As part of the so-called “sandwich generation,” trying to figure out how to help your aging parents manage their finances can be a unique challenge. Not only are you trying to help take care of your own children, but now you also have your mother and father to worry about.
Trying to take over your parents’ finances can be unquestionably stressful. There’s a good chance that they raised you and likely taught you about money management. And now, after all these years, they’re unexpectedly finding themselves turning to you for financial help — and even worse, they might even be resistant to it!
Fortunately, helping your senior parents manage their finances does not have to be an emotionally harrowing ordeal. In many ways, they already have the foundation of good financial planning down; they may just need a little extra assistance with some of the unexpected incidentals.
If you’re looking to help your older parents stay afloat without worrying about them going bankrupt on your watch, then look no further. Here are five handy tips to help you keep a vigilant eye on your parents’ finances without causing unnecessary tears, frustration, and anxiety in either of you.
First and foremost, when taking over your parents’ finances, you need to approach it with a little bit of compassion. It’s important to remember that your parents are precisely that: mature adults who likely already know a thing or two about handling money. After all, they raised you, right?
Instead of coming in with a patronizing or infantilizing tone, instead try to imagine yourself in their shoes. They may be more than a little bit confused, especially if they’re starting to undergo mental changes that may make them more prone to forgetfulness. By approaching it with the right attitude, you can help avoid hurt feelings in the long run.
Know Where They Stand
Once you know how to talk to your parents about your goals of assisting them with their finances, your next step will be to take a closer look at their current budget and income. Before you can start earmarking money for expenses, you first need to know how much they’re making and where it’s all going.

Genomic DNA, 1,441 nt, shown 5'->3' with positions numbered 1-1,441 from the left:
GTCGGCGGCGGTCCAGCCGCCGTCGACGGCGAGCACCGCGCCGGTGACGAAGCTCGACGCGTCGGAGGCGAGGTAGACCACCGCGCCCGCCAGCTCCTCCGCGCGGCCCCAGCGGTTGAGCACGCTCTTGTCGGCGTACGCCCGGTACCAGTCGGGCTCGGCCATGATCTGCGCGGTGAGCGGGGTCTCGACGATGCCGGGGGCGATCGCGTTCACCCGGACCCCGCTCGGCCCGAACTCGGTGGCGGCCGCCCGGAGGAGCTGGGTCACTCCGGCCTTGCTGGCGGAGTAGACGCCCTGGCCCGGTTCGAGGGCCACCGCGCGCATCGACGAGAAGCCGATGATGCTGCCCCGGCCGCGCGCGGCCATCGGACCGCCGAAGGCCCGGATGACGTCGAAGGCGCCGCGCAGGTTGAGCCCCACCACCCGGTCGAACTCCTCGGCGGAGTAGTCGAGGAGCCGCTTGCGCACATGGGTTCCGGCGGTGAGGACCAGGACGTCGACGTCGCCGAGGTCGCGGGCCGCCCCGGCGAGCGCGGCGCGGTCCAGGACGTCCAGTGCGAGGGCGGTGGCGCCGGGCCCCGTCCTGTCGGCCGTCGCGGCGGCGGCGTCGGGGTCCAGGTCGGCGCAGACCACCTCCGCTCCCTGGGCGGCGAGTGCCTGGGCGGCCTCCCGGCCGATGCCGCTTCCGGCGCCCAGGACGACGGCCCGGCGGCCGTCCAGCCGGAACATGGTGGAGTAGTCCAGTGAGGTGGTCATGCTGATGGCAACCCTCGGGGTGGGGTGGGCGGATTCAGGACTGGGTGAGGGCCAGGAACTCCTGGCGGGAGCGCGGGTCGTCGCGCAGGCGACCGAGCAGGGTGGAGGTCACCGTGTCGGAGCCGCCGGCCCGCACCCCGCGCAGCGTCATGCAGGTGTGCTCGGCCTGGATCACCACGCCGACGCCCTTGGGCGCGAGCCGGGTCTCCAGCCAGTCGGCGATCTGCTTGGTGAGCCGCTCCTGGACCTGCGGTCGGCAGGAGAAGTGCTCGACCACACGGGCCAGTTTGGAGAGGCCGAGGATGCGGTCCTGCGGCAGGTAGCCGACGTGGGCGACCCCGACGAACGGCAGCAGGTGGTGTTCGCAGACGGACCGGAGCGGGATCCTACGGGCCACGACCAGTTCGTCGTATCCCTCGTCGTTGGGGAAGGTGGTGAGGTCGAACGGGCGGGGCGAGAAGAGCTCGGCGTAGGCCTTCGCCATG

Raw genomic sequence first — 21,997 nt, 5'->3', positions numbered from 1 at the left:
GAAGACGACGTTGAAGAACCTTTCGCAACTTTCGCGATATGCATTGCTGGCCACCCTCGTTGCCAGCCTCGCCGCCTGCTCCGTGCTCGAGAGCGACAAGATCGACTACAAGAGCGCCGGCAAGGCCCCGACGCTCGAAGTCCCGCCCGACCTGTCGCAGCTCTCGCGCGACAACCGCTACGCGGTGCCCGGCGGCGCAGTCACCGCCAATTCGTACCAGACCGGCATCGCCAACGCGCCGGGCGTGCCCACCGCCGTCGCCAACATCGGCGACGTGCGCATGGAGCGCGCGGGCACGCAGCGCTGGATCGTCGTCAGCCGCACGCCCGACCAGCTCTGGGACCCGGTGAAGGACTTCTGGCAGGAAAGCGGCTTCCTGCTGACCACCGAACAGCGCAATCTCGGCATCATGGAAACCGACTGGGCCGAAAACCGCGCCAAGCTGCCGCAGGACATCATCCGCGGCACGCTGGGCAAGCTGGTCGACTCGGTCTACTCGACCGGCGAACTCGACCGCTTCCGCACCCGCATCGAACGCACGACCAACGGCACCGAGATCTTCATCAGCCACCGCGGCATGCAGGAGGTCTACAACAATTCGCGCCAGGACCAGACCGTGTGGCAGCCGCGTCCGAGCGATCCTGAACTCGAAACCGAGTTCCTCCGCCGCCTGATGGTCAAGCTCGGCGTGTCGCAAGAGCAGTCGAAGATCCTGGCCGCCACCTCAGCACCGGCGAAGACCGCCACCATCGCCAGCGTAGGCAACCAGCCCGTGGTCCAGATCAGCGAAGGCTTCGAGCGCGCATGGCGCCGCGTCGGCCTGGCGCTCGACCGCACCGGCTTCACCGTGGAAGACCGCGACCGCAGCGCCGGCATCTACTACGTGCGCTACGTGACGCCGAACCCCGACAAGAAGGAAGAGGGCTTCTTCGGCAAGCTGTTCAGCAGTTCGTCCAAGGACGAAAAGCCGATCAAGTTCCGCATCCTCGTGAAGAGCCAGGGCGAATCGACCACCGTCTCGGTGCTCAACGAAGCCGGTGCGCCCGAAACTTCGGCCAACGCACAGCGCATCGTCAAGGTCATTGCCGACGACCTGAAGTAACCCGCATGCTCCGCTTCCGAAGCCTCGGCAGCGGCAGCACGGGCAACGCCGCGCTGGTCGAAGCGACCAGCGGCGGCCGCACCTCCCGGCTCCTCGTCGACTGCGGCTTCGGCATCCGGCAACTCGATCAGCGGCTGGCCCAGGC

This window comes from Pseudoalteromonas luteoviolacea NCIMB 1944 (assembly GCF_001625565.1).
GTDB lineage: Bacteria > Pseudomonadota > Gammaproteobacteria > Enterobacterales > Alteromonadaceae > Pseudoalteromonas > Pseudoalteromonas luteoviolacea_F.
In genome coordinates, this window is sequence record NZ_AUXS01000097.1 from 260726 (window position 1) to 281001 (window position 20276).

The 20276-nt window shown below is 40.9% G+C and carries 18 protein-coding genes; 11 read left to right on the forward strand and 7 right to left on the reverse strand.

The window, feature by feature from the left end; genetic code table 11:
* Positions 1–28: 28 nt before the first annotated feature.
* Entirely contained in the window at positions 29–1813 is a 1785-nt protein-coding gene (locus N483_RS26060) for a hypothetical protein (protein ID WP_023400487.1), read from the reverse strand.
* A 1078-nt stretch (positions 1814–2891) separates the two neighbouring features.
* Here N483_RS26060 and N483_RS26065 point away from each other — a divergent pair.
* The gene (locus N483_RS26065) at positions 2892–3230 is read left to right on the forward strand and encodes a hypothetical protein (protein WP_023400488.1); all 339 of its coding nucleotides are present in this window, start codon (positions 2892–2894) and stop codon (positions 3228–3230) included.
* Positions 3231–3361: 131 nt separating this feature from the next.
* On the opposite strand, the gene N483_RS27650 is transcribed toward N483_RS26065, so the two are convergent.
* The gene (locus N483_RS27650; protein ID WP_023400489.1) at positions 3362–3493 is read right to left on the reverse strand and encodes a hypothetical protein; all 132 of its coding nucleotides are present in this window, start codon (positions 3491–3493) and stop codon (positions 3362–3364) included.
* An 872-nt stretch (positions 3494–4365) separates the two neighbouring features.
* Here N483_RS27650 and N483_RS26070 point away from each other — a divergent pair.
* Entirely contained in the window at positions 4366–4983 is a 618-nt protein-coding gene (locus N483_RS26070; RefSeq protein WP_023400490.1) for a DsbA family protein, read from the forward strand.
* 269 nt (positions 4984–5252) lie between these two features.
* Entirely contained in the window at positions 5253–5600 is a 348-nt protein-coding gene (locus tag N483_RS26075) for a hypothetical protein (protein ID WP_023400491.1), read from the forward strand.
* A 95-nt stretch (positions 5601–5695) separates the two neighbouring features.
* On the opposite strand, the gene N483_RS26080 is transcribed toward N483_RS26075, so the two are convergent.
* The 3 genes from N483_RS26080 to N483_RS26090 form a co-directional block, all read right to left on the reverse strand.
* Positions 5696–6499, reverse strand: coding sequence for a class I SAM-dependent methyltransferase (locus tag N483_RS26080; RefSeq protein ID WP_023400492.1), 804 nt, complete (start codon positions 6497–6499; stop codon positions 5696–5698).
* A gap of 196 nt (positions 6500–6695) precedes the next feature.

Plan For the Day-to-Day
When you think about your own monthly budget, what comes to mind? You probably think of your mortgage, your car payment, and even your grocery bill. While your parents may not have those same expenses, it’s still important to make sure there’s enough money budgeted for the things they need in their daily and monthly life.
…But Also Plan Ahead
Nobody likes to think that something bad will happen to their beloved parents, but the sad truth is, they’re not going to live forever. Even if they’re healthy now, there could come a time that you may have to have a hard conversation about both long-term care for your parents and even funeral expenses.
Yes, this could be a very uncomfortable conversation to have, but it’s still very important to plan ahead for these things. You also need to make sure you budget enough for professional care for your parents, especially if you (or your siblings) do not feel qualified to take care of them in their advanced years.
Fortunately, there are a number of options you can turn to if you’re looking to bring a senior care provider into your parents’ home. Whether you’re looking for home care agencies in NYC, Tampa, Sacramento — or anywhere across the country — you have your option of warm, kind, and highly trained professionals to help take care of your loved ones.
Remain a Constant Presence
Finally, helping your parents with their budgets is not some one-off thing that you do just once then dust off your hands. Instead, you need to realize that your parents’ finances can change in the future. They may also grow more dependent upon you, as well. Sadly, there are also some people out there who prey upon seniors, so you always need to take the initiative to go over their finances with them.
Ideally, you should plan one day a month to go through their bills and their other expenses with them. Look for anything that may seem wrong or suspicious. You also want to make sure you don’t outright accuse your parents of frivolous spending, either. Remember, it’s their money, and you’re simply there to help them.
Taking care of your parents’ finances can be a wonderful and rewarding experience. Furthermore, there’s a high likelihood that they’ll be grateful for your help, and you can help strengthen your bond with them while doing so. By following these five tips, you can help ensure that the entire process goes smoothly for both yourself and your parents!